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How divorce affects your income taxes

If you and your spouse have decided to split up, your income taxes are most likely one of the last things on your mind. After all, you have to decide how to divide your property in Indiana and possibly elsewhere, and agree on child support, alimony and other possible issues. However, you should pay attention to income taxes as they could change drastically during and after your divorce.

Changes in filing status

While undergoing divorce negotiations, you have a choice of how to file your return, either married filing jointly or married filing separately. In many cases, married filing jointly is still the better solution before your final decree. If you are divorced by Dec. 31 of the previous year, you will file either as a single person or as the head of the household, according to several factors.

If you have children, the tax situation becomes evening more confusing. Noncustodial parents cannot claim head of the household status, neither can that parent claim any of the available tax credits. Other issues you should pay attention to include:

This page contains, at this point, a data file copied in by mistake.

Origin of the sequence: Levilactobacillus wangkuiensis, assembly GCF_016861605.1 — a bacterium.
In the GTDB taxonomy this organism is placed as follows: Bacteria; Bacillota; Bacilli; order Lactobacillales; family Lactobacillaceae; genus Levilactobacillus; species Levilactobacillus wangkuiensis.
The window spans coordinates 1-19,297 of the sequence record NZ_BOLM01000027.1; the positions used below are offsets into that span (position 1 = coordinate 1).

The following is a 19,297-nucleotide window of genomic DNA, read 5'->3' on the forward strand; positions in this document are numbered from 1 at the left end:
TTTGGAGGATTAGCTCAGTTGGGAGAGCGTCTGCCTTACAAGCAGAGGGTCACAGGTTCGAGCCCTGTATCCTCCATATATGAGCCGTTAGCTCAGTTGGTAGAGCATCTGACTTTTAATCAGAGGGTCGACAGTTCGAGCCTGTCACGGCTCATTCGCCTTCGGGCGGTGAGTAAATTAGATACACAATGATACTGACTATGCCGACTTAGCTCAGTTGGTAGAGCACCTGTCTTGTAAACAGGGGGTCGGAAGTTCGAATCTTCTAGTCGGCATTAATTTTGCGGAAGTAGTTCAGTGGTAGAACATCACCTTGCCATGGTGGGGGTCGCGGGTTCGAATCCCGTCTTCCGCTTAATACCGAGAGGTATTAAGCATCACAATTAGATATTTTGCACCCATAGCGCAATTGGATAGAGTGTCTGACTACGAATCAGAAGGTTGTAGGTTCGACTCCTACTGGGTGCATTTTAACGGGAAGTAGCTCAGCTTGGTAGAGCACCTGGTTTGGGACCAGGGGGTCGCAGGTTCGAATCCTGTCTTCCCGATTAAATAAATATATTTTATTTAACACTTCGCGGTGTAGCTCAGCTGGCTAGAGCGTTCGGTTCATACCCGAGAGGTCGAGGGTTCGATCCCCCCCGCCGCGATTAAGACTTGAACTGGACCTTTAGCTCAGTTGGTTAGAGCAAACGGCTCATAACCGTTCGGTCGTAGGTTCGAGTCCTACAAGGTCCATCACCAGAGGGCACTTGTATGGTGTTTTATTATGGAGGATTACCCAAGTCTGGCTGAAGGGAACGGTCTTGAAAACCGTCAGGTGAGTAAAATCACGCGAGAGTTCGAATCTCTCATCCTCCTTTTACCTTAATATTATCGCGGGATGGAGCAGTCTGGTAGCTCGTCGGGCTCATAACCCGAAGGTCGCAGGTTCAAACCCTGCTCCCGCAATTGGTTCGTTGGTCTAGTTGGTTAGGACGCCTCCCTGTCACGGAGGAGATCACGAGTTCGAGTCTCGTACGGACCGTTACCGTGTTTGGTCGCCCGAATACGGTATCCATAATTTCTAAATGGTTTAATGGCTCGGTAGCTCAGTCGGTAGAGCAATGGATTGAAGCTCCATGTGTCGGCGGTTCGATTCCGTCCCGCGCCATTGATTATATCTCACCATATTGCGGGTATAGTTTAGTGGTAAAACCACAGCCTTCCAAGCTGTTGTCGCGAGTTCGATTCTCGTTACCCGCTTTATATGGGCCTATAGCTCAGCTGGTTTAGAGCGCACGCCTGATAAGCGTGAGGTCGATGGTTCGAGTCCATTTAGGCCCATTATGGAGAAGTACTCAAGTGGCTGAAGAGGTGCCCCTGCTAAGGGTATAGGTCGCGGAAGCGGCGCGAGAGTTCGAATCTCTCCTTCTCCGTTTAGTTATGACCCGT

-The timing of the sale of your home
-Retirement account transfers
-Responsibility for previous IRS taxes and penalties

Get sound financial advice

Property division can also affect your income taxes. Where you get your income or the expenses you must pay will also be affected by your divorce. While you may initially be concerned with the equitable division of property, you should remain aware of the tax implications of the assets you keep or grant to your spouse.

Working with a financial advisor during divorce negotiations and afterward is a good idea to ensure that you do not make mistakes on your income taxes. Taking the wrong deductions can have considerable consequences.